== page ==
Archive for Sunday, March 30, 2003

N. Korea cites Iraqi war in ruling out compromise

March 30, 2003


— North Korea on Saturday pointed to the weapons inspections that preceded the war in Iraq as a reason not to compromise in its own standoff with the United States.

Iraq invited its "miserable fate" by opening its weapons facilities to U.N. inspectors, the North's main state-run newspaper said. North Korea, it added, will not make the same mistake.

"It is clear that the destiny of Iraq is at stake due to its concession and compromise," the Rodong Sinmun newspaper said.

North Korea "would have already met the same miserable fate as Iraq's had it ... accepted the demand raised by the imperialists and its followers for 'nuclear inspection' and disarmament."

During a visit to Washington on Friday, South Korea's foreign minister urged the United States to launch a bold initiative toward North Korea.

Secretary of State Colin Powell rejected the proposal, saying before Washington will consider any aid programs for the North, Pyongyang first has to end nuclear proliferation activities and other aspects of its military buildup.

Powell spoke to reporters after meeting with Foreign Minister Yoon Young-kwan. He gave no details of the talks but South Korea's Yonhap news agency said Saturday that Powell promised Yoon that Washington will take "a different approach to North Korea," dismissing the North's allegation that the United States will invade it after Iraq.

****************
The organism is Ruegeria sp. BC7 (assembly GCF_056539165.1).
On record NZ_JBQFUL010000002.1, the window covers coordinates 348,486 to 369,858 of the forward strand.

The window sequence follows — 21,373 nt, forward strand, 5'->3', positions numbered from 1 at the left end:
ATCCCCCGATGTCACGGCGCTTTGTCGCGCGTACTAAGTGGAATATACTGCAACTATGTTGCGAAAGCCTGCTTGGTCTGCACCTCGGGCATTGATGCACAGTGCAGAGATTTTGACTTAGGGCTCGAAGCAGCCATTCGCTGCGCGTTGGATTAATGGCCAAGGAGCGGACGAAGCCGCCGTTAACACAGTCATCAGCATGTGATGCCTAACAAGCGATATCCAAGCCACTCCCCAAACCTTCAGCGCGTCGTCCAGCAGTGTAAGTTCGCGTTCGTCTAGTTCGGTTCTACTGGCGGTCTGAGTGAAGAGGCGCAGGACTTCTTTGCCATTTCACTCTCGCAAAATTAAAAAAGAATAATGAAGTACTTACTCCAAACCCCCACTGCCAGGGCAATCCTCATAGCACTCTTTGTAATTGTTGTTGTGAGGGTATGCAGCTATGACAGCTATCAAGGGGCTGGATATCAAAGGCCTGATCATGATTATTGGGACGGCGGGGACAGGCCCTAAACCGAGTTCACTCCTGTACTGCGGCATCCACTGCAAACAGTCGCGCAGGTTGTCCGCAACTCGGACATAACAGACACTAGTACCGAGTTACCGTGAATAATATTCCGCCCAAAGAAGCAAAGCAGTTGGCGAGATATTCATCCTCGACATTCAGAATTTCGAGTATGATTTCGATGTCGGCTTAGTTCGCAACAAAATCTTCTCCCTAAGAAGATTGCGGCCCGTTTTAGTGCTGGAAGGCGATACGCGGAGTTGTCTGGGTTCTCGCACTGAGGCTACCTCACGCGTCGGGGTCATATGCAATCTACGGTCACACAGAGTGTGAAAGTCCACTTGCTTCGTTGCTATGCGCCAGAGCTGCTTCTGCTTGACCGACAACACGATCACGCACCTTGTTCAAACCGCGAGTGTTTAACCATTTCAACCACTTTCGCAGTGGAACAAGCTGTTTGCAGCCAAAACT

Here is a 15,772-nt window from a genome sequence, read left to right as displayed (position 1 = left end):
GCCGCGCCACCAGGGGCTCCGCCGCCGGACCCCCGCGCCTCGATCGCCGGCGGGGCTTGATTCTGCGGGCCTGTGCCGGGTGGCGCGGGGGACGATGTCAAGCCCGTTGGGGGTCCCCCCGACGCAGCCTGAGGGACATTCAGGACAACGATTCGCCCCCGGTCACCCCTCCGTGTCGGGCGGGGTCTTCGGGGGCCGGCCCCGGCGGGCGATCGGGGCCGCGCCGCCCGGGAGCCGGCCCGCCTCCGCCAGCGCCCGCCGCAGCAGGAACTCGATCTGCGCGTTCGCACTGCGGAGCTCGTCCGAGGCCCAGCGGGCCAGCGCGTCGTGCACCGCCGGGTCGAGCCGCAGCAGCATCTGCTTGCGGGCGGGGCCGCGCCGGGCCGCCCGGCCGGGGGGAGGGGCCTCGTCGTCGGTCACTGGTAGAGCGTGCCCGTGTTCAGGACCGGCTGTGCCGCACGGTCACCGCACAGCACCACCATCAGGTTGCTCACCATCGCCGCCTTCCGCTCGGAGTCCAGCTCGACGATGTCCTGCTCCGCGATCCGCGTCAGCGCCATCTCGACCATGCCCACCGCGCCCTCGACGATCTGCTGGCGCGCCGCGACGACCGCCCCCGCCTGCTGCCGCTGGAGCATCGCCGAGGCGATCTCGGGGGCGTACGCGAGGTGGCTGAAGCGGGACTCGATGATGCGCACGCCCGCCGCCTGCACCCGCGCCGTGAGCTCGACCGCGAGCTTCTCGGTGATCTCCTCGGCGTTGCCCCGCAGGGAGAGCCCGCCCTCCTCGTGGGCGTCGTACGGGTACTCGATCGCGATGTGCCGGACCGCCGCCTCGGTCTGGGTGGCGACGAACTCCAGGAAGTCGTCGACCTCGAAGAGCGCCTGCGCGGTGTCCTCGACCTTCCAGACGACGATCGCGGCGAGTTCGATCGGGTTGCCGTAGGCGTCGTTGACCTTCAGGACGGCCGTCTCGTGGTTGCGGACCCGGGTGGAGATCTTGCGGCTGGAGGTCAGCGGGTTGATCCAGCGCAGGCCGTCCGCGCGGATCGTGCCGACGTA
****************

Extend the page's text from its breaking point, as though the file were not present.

Before the session, Yoon said the Bush administration should use President Nixon's groundbreaking opening to China in 1972 as a model for easing the crisis with North Korea.

North Korean leader Kim Jong Il wants direct talks, the United States prefers a multilateral approach in which South Korea, Japan and other countries would be involved in efforts to end the crisis.

The nuclear dispute flared in October when U.S. officials said North Korea admitted having a secret nuclear program in violation of a 1994 pact.

There is concern North Korea could test a long-range missile or reprocess spent nuclear fuel to build atomic bombs in an attempt to force the United States into bilateral talks.

Also Saturday, an unidentified North Korean Foreign Ministry spokesman assailed Washington's goal of "regime change" in Iraq.

"The arrogant and outrageous behavior of the U.S. that adopted it as its national policy to kill the state leader of (another) country is typical state terrorism that can never be tolerated," he was quoted as saying by Pyongyang's official KCNA news agency.

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